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Matthew Gansallo, webworks for the Tate.
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Matthew Gansallo, webworks for the Tate.

10.05.2001
> transcript   > sound  


Speakers:>  Matthew Gansallo

Im going to approach this by speaking about how I went about commissioning the artists and what I was thinking about, and also about the departments at the Tate that helped in the process of curating. When I say they helped, it was in the sense that I had to go about and make them realise that this wasnt a side issue and take it rather quite seriously, and that had to do with press, development, and marketing.

I studied fine art and have curated some shows with paintings and sculptures; moved on to installation and public art. I also worked in responsive architecture (this is using light and walls to confuse the users of certain buildings as though they were falling into a well or walking into a wall whereby it wasnt, and so forth). That was one of the remits I had with technology while I was working as a Senior Research Fellow at the Tate.

Im going to approach this by speaking about how I went about commissioning the artists and what I was thinking about, and also about the departments at the Tate that helped in the process of curating. When I say they helped, it was in the sense that I had to go about and make them realise that this wasnt a side issue and take it rather quite seriously, and that had to do with press, development, and marketing.

This was the first time for me and the first time for the Tate - it sounds like a romantic love story, but believe me it isnt! My main concern was how these commissions would be perceived as art in the way contemporary art museums like the Tate, define and present art. Another concern was to investigate artists working with Internet technology, with the virtual, that can be presented within physical spaces of contemporary art museums, without just introducing a couple of PCs and a work station into a stuffy small room within a gallery. (Because that was the initial idea - when I went to them about it, they said well lets get some pieces and well put them in and people will look through, and I thought, well, perhaps thats not what I really want to do.) which lead us to the ZKM in Karlsruhe in February 2000. by the time we got back we were as confused as ever But there was one thing that I was sure about, that this work was going to be online, because one wouldnt have the budget to create what that would be in a physical space. I commissioned two artists because their work - from what they showed me when I went to their studios - was the closest to the rhetoric in viewing, engaging and experiencing, with all sorts of codes and coded symbols to challenge and give insight into different images, conceptions and other issues that really are to do with the production of contemporary art and the history of art. Those two artists were Simon Patterson and Harwood@Mongrel []

Lets see if we can find where it is on the Tate Website. It used to be under More News. First it was hidden somewhere because obviously it wasnt considered - it was considered as an adjunct - something different. So I got them to put it under More News, but after six months they put it under Tate Connections - Projects Online. []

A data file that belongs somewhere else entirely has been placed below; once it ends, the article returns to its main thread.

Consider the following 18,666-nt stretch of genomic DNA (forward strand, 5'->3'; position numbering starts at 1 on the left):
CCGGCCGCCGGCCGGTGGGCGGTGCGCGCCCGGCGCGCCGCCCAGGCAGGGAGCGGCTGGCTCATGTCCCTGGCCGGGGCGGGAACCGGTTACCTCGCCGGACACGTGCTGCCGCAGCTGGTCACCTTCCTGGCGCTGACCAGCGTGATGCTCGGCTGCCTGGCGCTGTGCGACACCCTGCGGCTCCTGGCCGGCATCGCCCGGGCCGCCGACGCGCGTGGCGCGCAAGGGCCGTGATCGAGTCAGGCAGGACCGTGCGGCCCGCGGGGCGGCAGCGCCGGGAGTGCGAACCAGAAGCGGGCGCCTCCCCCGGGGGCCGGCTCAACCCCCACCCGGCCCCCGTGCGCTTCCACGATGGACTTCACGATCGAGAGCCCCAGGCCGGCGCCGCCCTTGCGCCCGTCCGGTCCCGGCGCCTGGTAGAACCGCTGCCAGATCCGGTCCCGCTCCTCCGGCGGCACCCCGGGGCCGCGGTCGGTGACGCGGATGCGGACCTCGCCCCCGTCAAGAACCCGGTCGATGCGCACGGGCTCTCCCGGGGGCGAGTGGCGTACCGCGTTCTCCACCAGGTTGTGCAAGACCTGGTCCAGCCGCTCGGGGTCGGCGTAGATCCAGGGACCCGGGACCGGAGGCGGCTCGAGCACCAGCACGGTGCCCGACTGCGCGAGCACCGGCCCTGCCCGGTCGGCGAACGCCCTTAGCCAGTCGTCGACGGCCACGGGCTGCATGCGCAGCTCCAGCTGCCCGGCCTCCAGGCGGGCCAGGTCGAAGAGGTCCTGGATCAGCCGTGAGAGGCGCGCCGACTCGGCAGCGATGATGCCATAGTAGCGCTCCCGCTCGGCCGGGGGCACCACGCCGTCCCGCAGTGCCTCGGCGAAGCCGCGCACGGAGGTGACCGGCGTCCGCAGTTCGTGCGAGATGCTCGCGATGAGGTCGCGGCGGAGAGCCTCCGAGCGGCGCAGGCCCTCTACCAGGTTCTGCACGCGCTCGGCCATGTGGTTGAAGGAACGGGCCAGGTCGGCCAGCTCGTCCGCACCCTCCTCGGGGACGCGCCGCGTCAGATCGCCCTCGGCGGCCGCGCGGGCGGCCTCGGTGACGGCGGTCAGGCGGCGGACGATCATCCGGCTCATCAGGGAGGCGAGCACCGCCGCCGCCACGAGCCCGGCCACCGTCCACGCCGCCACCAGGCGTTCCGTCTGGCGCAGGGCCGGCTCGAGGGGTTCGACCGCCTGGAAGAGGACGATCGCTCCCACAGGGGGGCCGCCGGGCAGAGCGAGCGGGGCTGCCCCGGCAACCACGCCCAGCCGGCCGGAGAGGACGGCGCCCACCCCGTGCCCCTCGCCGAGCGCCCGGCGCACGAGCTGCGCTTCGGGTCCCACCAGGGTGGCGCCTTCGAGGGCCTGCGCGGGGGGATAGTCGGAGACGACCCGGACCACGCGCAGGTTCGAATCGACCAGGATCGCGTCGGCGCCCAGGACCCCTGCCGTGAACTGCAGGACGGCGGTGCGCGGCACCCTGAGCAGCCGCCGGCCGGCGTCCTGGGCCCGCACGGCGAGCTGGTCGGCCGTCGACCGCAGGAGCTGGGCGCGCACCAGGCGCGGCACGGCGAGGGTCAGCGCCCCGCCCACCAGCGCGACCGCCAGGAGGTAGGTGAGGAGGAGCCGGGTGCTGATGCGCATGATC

This is Uncomfortable Proximity Harwood@Mongrel have taken the Tate Website and rewritten the history of the Tate from a personal point of view. What they did was that they took a digital camera all around the Tate Britain after 6 oclock when the galleries were shut, taking all the works of J. M. Turner and made a collage of them and put links in them. Believe me, some curators were not very happy with that []

Simon Pattersons work presents colours together with their hexi-decimal equivalent which are matched with every team that has ever played in the French Football League Just a point to mention, when I click on this it does not go back to the Home Page and this was the initial intention of Simons work, in the sense that he wanted to trap you here and so you have to go through all the colour charts before you can escape.

The Harwood work was meant to drop in to the Tate Website after every fifth hit to the site, so that after every fifth hit from wherever, you just get the Mongrel site popping up right in front, confusing the viewer or whoever is using it, making them say whatevers happening here, is someone hacking through or what? They have to find their way all through the Web and find out Oh, this is a work of art, or there will be something on there that will say This is a work of art, and then it will go back to the real Tate site. The marketing department hit the roof [for more on this, see Gansallo interview]

There is also at the Tate a Development Department, which deals with quite a lot of sponsors. So we had to write letters to all of them asking if they had any objections to their logos appearing on the Tate-Mongrel site, as it does on the Tate Homesite. All the companies, organisations and individuals I wrote to and Sandy Nairne wrote to said that they did not mind if their logos appeared on the Tate-Mongrel site. However, a few did write back saying they would object if their logos were not included on the Mongrel site - so please put it in. So we thought Oh, they are interested in art, so that was quite good. It was excellent taking that letter and showing it to some members of the Development Department and saying, there you go; they dont mind - so why should you?

There was also a question about pay. How much do artists who are asked to commission works online, through a link, how much should they get paid? Will they be doing any work? We have programmers where are doing the programming and all that, and they are just creating an idea that we are going to programme in - so how much can the artist be paid? That was another interesting conversation from one of the meetings that we had. But however, I am pleased to say that payments to the artists invited to produce work was in tandem with others supplying work for temporary exhibitions at organisations and national museums like the Tate Gallery. I wont tell you how much though!